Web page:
Categorical data were compared by applying chi-square tests with Yates’s correction and quantitative data by using the Mann-Whitney U tests.
The relative risk (RR), the relative risk reduction (RRR), and the number needed to treat (NNT) were calculated from the “number of participants with at least one ARI”. Analyses were performed in Statistica 7.0 or Microsoft Excel and the significance level α was set at p < 0.05.
Between 19 March and 15 September 2011, a total of 62 late preterm newborns of Caucasian race were included into the trial and either assigned to the EcN (N = 30) or the control (N = 32) group (Fig. 2). The follow-up of the last participant ended on the 12 October 2012. On average, children of the two trial arms showed no substantial differences in any of the clinical, demographic, or somatic characteristics recorded during initial examination (Table 1). All participants complied with the trial protocol, such that ITT and PP analyses of all data revealed equal results.
Efficacy and safety of EcN for immunity improvement in late preterm newborns during the first 28 days of life (newborn phase)
Analysis of the primary outcome measure revealed a significant difference between the two trial arms, with fewer participants suffering from at least one ARI during the first 28 days of life in the EcN than in the control group (Fig. 3, Table 2). The risk to contract an ARI during the first month of life was 77% lower in the EcN than that in the control group, and the corresponding number needed to treat was 3.
Furthermore, exploratory comparisons suggest that the average number of ARIs, the average number of hospitalizations caused by ARIs, and the mean duration of such hospitalizations were lower in the group treated with EcN compared to the control group (Fig. 4, Table 2). Table 3 provides an overview of the type and number of ARIs that occurred.
During the first 28 days of life, none of the children in the EcN group suffered from an AE, whereas six adverse events were recorded in the control group (Table 2; kind of AE (no. of occurrences in EcN group/no. of occurrences in control group): infant colic (0/3); constipation (0/1); diarrhea (0/1); diaper dermatitis (0/1)).
Efficacy and safety of EcN for immunity improvement in late preterm newborns during the first year of life (follow-up phase)
Explorative analyses of the data obtained after 6 and 12 months of life revealed that the risk to suffer from an ARI was still 30 and 18% lower in the EcN group compared to that in the untreated control group (Table 2). However, the number of participants that experienced at least one ARI did not show any meaningful difference between the EcN and the control group anymore, neither after 6 nor after 12 months of life (Table 2).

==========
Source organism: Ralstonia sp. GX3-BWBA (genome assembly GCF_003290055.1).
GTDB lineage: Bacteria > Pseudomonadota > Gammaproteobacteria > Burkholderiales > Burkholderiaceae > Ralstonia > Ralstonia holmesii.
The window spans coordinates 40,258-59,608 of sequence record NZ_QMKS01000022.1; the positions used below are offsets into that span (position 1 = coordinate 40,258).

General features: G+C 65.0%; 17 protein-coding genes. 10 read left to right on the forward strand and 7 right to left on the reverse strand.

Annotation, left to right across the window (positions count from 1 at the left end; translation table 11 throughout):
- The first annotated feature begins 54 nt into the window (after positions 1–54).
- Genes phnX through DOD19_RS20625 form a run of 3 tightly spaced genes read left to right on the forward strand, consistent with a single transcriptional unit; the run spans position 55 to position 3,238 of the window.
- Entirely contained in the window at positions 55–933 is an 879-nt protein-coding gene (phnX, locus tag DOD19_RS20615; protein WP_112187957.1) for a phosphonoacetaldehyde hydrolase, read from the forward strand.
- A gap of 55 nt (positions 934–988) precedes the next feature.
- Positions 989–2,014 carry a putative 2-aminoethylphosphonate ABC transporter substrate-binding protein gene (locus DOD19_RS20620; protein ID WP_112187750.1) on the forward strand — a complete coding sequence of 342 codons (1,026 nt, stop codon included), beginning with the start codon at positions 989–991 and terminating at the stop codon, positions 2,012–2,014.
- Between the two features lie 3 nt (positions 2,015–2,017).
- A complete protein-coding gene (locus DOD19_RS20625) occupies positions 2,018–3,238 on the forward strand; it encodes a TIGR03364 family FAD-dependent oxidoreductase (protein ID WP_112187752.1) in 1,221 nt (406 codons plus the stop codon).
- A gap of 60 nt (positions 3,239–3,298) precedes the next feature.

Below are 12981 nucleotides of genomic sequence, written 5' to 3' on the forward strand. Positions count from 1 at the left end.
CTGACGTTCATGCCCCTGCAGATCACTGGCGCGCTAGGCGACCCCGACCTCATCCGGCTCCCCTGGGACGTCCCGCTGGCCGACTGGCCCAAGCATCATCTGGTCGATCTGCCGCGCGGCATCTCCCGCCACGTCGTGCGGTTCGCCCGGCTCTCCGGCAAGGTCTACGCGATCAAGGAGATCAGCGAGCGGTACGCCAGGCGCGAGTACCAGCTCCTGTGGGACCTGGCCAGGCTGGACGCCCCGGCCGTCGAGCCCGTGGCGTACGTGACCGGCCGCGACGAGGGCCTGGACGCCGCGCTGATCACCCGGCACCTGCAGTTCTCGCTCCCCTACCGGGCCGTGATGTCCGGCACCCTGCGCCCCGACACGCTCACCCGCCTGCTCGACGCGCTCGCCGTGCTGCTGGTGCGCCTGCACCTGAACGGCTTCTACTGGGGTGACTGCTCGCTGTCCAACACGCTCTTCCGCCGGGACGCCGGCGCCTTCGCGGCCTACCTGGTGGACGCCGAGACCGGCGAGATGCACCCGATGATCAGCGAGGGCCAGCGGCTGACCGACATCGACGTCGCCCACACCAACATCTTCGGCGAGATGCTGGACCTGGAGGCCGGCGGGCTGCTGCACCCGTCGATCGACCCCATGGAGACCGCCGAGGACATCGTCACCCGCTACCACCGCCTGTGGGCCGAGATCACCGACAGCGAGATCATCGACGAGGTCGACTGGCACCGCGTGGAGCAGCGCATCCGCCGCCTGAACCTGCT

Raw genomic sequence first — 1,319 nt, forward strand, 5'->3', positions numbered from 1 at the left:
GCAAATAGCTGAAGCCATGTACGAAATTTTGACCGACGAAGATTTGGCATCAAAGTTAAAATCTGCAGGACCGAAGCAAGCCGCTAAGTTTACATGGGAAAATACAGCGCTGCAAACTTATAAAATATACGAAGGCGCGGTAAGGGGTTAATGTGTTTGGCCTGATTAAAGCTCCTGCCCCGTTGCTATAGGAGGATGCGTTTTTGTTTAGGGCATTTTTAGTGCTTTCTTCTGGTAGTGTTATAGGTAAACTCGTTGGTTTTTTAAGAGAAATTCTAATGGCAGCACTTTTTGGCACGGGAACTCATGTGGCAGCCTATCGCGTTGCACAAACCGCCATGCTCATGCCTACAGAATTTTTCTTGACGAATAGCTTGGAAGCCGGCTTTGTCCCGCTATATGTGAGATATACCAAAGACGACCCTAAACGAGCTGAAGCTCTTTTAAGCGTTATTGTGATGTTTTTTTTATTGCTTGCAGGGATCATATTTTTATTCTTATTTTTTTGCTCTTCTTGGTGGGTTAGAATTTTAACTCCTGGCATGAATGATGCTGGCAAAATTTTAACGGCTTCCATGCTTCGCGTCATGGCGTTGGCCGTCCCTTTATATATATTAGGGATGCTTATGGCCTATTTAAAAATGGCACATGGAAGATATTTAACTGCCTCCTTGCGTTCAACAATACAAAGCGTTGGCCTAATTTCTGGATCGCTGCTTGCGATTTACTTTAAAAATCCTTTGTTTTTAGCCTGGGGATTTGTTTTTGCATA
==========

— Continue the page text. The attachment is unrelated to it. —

In contrast, the average number of ARI events and the average number and duration of hospitalizations caused by ARIs mostly appeared to be still different between the two trial arms, with the EcN group having a health advantage over the control group (Fig. 4, Table 2). Table 3 provides an overview of the type and number of ARIs that occurred.
The number of AEs reported during the entire trial was not considerably different (Table 2; kind of AE (no. of occurrences in EcN group/no. of occurrences in control group): at 12 months of age: infant colic (7/6); acute enterocolitis (2/3); constipation (5/4); diarrhea (0/1); regurgitation (2/3); acute otitis media (2/2); diaper dermatitis (0/1); atopic dermatitis (3/2); changed blood parameter (0/1); weight deficiency (2/2); iron deficiency anemia stage 1 (2/3); perinatal encephalopathy; diagnosed only 3–5 weeks after inclusion into the trial (3/2)). Importantly, the investigators judged none of the adverse events as related to treatment. Children’s somatic development, quantified by body weight and body length, was according to age  and comparable between the two trial arms (Table 2).
The present pilot trial provides first evidence that Escherichia coli strain Nissle 1917 is an effective and safe probiotic that may improve immune competence in late preterm newborns. The evaluation of the primary efficacy criterion revealed that treatment of late preterm newborns with EcN suspension reduced their risk to contract an ARI during the first 28 days of life by 77% in comparison to children that remained untreated, a reduction that is substantial and clinically relevant (Table 2). Thus, our findings are in line with recently published Cochrane reviews that summarize the general positive effect of probiotics in preventing the infection with acute respiratory disease [34, 35].
During the first 28 days, i.e., in a timely close correlation with the EcN administration, no adverse event could be detected in the group of children treated with EcN. Thus, EcN can be assessed as safe and well tolerated by preterm newborns with a gestational age of 35–36 weeks. In addition, the total number of adverse events reported during the first year of life was comparably low in both groups, being 28 and 30 in the EcN and the control group, respectively. None of these adverse events was judged as drug related. Similarly, children of both groups showed a normal and comparable somatic development. These data indicate that EcN treatment bears no safety risks.